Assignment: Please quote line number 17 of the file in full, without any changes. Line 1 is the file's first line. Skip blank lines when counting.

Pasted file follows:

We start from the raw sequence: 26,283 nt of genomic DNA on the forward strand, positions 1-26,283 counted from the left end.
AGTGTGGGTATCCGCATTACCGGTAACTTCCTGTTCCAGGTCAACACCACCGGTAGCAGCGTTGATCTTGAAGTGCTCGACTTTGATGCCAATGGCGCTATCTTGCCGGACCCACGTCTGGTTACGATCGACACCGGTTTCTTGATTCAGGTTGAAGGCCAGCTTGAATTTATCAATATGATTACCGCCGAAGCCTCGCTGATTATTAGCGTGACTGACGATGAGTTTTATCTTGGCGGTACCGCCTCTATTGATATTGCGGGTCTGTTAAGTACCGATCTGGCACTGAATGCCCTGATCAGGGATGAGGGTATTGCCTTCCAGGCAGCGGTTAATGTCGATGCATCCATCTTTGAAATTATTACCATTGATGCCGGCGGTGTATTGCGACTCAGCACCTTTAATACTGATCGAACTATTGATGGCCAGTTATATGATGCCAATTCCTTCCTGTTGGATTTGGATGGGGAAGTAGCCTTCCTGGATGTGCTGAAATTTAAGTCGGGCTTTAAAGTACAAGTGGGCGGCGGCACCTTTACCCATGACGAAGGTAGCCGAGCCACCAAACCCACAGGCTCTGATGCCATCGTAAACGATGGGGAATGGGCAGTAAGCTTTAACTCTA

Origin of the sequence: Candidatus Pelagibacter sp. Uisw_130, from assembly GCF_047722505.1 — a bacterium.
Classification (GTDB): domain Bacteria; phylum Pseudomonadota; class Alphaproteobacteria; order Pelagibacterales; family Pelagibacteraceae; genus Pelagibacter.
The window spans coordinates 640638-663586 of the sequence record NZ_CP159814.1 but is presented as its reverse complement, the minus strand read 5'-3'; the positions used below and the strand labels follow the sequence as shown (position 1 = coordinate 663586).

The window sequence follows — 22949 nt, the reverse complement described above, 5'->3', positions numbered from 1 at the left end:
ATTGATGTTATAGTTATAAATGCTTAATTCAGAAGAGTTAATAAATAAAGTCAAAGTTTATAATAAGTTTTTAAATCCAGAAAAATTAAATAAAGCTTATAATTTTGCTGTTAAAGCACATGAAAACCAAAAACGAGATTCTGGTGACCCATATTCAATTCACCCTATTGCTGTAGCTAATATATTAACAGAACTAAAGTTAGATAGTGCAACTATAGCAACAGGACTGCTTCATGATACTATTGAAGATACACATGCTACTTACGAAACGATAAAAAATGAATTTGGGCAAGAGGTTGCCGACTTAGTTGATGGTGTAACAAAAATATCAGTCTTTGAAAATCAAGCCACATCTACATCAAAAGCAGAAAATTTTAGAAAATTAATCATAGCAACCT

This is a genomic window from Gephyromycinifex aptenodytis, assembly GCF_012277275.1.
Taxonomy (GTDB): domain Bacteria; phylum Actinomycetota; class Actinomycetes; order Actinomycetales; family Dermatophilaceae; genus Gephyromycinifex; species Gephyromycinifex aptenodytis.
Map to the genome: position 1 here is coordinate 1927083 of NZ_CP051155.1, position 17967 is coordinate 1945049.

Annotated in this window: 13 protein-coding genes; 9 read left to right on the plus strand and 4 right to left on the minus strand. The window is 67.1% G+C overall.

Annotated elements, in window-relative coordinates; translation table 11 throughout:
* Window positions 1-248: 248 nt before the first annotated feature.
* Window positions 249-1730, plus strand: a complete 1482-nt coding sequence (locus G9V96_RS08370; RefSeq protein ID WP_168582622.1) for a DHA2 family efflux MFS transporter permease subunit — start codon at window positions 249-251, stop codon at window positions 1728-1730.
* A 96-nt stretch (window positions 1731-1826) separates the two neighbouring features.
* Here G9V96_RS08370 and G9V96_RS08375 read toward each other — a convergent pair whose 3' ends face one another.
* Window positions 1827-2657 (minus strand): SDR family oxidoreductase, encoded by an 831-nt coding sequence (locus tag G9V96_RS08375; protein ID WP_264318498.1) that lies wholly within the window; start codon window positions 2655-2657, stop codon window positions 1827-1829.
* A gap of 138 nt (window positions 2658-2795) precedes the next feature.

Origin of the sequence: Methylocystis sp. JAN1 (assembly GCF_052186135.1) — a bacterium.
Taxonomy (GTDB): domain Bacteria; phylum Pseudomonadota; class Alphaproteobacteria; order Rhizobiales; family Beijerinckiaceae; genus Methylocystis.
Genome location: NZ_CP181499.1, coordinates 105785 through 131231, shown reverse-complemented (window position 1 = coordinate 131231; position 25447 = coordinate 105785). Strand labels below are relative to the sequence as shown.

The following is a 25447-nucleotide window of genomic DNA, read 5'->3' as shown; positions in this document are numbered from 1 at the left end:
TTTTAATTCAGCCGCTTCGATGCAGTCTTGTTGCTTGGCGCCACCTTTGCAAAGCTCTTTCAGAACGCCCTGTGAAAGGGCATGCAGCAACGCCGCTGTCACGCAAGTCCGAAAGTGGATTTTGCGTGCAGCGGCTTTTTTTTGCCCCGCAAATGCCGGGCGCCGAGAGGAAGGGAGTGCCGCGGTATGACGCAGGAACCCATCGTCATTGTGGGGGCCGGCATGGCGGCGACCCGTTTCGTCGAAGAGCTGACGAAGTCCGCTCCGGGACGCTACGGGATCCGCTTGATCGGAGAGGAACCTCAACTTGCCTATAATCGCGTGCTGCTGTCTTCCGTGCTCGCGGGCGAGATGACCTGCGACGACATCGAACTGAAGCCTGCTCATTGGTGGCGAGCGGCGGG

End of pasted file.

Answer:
* Window positions 1827-2657 (minus strand): SDR family oxidoreductase, encoded by an 831-nt coding sequence (locus tag G9V96_RS08375; protein ID WP_264318498.1) that lies wholly within the window; start codon window positions 2655-2657, stop codon window positions 1827-1829.